|By Mark Hayes, Accredited Coach & Certified Trainer|
“Culture eats strategy for breakfast” observed Peter Drucker many moons ago. Fast forward several decades and organisational culture is still considered by many as an afterthought. At best, it is something ‘touchy-feely’ delegated to the guys and gals over at HR. At worst, it is likely to be disregarded as something intangible, unquantifiable, unmeasurable and unimportant. Hard to know where to put it on the balance sheet, isn’t it?
That first class product you have? Your competitors will try to imitate it.
That service offering on your website? Some team somewhere will try to copy it (if they haven’t already).
But replicating your culture? That’s a fiendishly difficult task because it is by far the hardest thing to replicate. The success of your particular recipe is the extent to which your people believe themselves to be trusted, empowered and informed.
Superficially, all businesses are just entities and structures of people. Yet, what makes yours stand apart from others is that eclectic and hard-to-pin-down arrangement of your collective values, guiding beliefs and behaviours. In its purest essence, it is the intangible, priceless magic which binds your people willingly to your cause. It’s the trust between everyone who wears the company hat. It all starts with the prioritisation of a culture of open communication in your workplace.
Here are five ways to get the ball rolling.
Yes. It all begins with your behaviour as a leader. To change culture, we have to ensure that our words and actions are aligned with the words and deeds we expect from others. Arguably, it is the hardest step. To paraphrase the German Philosopher Immanuel Kant, we need to ask ourselves every day: What would the world be…if everyone in it was just like me. Your organisational culture is the ‘mirror’ from which your beliefs stare back at you. So, your first step should be to look in that mirror. Do you like what you see?
The quality of the culture you wish to create is dependent on the quality of communication from the top-down. When people feel those ‘at the top’ are being open and honest, direct and unambiguous, it has a knock-on effect. Strive to make people feel their concerns are noted and answered. Make sure company town halls, huddles and meetings are a dialogue rather than a ‘we-know-best’ monologue. Invite questions from the floor then hold nothing back. Honesty and transparency starts with you.
“I have no idea what’s going on” is a frequent lamentation from disgruntled employees. It’s no surprise. Information abhors a vacuum. In the absence of the ‘right’ information, toxic rumours and mistrust rush in to fill that vacuum. On the other hand, entrusting people with the full-picture gives them the information they need to stay on-board with your vision. So treat your people like adults. Abolish the “it’s above your pay-grade” nonsense. Ensure everyone can access the real data. Engender their trust. Then watch you’re ‘A-Players’ stay.
“How come I can never get hold of him?” “How come she got that office?”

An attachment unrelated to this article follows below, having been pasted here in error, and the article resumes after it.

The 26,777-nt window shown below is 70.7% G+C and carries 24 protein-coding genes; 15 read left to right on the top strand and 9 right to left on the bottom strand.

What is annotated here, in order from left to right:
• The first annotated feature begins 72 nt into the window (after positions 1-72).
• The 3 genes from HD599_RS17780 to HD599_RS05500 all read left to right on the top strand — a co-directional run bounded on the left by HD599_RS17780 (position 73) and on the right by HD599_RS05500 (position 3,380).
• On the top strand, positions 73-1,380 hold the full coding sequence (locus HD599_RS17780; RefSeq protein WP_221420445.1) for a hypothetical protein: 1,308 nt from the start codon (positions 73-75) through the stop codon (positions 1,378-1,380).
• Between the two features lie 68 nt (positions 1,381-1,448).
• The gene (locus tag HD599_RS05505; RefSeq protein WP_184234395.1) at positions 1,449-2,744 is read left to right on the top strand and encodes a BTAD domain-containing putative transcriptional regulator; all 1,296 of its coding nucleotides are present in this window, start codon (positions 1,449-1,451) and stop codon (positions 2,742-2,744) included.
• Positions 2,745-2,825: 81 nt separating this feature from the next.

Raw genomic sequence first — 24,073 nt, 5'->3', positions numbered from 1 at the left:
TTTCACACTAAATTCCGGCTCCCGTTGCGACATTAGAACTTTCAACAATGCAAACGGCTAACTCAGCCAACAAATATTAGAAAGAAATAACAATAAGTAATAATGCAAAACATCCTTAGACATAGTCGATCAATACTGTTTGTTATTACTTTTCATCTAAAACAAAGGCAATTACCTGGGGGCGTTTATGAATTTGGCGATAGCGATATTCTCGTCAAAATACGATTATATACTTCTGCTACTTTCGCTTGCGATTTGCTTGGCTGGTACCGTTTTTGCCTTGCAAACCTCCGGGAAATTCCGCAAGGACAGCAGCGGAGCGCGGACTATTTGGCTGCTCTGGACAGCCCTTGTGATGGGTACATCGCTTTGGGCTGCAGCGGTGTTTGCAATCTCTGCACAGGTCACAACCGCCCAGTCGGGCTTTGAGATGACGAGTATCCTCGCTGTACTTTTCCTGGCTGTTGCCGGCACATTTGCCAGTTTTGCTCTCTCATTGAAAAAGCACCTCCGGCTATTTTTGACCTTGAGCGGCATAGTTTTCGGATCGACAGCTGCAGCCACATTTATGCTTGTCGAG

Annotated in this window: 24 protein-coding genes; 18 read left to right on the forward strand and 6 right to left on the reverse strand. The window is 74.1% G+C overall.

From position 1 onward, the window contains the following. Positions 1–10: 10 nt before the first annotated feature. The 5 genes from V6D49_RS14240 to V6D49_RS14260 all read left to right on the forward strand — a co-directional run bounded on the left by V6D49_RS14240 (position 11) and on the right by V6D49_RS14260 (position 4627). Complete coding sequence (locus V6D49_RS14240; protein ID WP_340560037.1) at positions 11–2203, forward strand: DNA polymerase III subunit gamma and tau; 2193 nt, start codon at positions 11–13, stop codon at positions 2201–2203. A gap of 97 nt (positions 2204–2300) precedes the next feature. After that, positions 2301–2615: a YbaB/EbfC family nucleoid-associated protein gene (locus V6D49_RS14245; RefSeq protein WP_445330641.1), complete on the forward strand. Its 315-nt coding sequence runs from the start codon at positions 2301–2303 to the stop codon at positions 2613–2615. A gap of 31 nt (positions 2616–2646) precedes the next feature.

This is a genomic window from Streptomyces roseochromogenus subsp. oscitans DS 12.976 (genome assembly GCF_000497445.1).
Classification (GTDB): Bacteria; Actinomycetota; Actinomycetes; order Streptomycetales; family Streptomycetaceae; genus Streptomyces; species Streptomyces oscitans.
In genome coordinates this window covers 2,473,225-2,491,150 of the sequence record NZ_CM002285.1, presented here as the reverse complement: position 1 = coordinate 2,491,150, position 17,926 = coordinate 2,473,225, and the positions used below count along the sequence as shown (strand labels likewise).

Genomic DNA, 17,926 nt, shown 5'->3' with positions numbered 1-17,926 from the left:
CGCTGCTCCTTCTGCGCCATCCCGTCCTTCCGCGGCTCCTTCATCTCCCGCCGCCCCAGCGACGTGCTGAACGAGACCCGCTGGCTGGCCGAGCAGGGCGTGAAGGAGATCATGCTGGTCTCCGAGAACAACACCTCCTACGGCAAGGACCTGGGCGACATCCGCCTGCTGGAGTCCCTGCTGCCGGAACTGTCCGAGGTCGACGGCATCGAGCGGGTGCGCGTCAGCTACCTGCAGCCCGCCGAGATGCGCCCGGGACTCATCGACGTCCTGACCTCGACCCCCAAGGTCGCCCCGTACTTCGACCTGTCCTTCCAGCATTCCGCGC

Pay-grade perks are a daily bone of contention in oﬃces around the world, so why should yours be any different? Here’s why. Pecking-orders are for chickens. Corner offices, leather chairs and ego-cabinets belong to the era of dinosaurs like Gordon Gekko. So park your desk in the middle of your people. Be visible. Be accessible. Work side by side. Same desk. Same space, Same everything. Equality breeds quality.
Many business leaders are good at soliciting feedback from customers. But do they solicit (and value) feedback from the people who answer the company phones? “How are we doing” is a question we should be asking the people on the inside, not just the outside. So ask for feedback and show gratitude for it. Champion people willing to stick their necks out and tell-it-like-it-is. They will more readily tell you what’s going on (good and bad) eliminating ‘blind-spots’ and helping you to tackle problems before they fester.
As Michael Watkins noted, your organisational culture is your organisation’s immune system. It is an irreplaceable asset. We must create processes to enshrine a culture of open communication. We must embody it. We must build our organisation around it. To wit, it is arguably the most valuable and sustainable advantage you will ever have over your competition.
Mark is an accomplished learning & development professional with 15+ years of experience conducting needs analysis as well as designing and delivering corporate programmes customised to international audiences.
Over the course of nearly 20 years, training contracts have taken him across the USA, Europe, the Middle-East and to far-flung (and amazing places) such as Samoa, Vanuatu and Papua New Guinea and across a range of industries including telecoms, banking, fin-tech, hospitality, government & security
We’ve been in the professional development and education business for over 40 years. As a subsidiary of The Irish Times we work with a broad range of people and organisations to deliver the highest quality training available. The people who’ve benefitted from our expertise span HR departments across business, government, large corporations and SME’s as well as individuals.Call us today / 01-4727101